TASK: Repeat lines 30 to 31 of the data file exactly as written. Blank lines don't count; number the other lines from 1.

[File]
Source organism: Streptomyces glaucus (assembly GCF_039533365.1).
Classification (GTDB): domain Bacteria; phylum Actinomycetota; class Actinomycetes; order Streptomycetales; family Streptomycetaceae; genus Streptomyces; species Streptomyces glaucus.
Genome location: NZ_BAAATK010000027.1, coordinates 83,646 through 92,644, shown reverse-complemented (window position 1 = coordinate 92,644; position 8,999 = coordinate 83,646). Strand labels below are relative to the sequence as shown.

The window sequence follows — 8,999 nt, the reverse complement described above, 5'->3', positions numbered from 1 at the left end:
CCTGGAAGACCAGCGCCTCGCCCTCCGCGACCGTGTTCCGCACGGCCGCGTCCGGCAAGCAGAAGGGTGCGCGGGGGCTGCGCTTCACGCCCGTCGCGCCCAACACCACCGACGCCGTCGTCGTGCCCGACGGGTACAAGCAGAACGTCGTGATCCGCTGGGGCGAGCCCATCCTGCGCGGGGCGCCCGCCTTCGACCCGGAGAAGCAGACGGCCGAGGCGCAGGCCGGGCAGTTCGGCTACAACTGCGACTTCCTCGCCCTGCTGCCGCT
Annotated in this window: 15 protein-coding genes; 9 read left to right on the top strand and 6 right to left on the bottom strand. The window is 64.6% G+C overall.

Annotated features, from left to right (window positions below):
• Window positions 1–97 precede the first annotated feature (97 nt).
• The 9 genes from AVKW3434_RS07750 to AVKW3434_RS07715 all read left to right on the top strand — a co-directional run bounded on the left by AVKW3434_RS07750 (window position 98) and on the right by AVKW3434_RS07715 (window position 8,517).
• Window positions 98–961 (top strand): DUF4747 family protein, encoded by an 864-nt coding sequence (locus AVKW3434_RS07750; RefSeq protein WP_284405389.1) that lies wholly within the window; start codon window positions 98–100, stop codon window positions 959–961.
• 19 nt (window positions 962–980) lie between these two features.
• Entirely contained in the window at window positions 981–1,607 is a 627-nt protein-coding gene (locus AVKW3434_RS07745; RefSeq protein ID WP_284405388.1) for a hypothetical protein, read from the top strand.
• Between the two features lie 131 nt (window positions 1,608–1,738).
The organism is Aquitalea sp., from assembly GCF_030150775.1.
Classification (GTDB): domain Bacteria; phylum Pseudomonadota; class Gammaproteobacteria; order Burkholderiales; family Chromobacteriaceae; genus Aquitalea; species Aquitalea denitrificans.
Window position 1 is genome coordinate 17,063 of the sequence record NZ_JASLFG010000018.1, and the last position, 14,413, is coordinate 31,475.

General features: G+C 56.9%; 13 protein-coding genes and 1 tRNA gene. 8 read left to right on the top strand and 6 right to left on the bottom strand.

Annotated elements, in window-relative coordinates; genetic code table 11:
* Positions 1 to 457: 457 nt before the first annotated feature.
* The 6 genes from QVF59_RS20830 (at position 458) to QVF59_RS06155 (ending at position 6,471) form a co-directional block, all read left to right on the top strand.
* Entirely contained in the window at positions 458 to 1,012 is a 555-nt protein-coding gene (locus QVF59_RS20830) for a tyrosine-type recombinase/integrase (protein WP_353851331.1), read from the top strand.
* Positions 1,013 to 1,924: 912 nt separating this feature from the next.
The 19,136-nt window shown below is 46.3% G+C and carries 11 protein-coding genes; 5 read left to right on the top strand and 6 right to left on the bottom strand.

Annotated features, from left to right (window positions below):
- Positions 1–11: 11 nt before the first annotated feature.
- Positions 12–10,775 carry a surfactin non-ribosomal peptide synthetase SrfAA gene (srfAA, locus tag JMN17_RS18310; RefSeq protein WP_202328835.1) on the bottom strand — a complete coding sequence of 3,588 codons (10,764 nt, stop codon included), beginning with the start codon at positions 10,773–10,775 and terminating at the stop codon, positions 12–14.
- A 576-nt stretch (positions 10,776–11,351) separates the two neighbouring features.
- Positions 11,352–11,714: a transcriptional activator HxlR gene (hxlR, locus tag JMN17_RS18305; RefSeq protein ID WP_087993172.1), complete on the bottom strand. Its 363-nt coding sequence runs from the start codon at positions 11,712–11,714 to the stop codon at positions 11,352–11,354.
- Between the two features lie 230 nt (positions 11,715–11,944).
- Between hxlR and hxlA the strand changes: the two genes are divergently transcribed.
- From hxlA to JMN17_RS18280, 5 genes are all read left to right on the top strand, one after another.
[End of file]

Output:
- Between hxlR and hxlA the strand changes: the two genes are divergently transcribed.
- From hxlA to JMN17_RS18280, 5 genes are all read left to right on the top strand, one after another.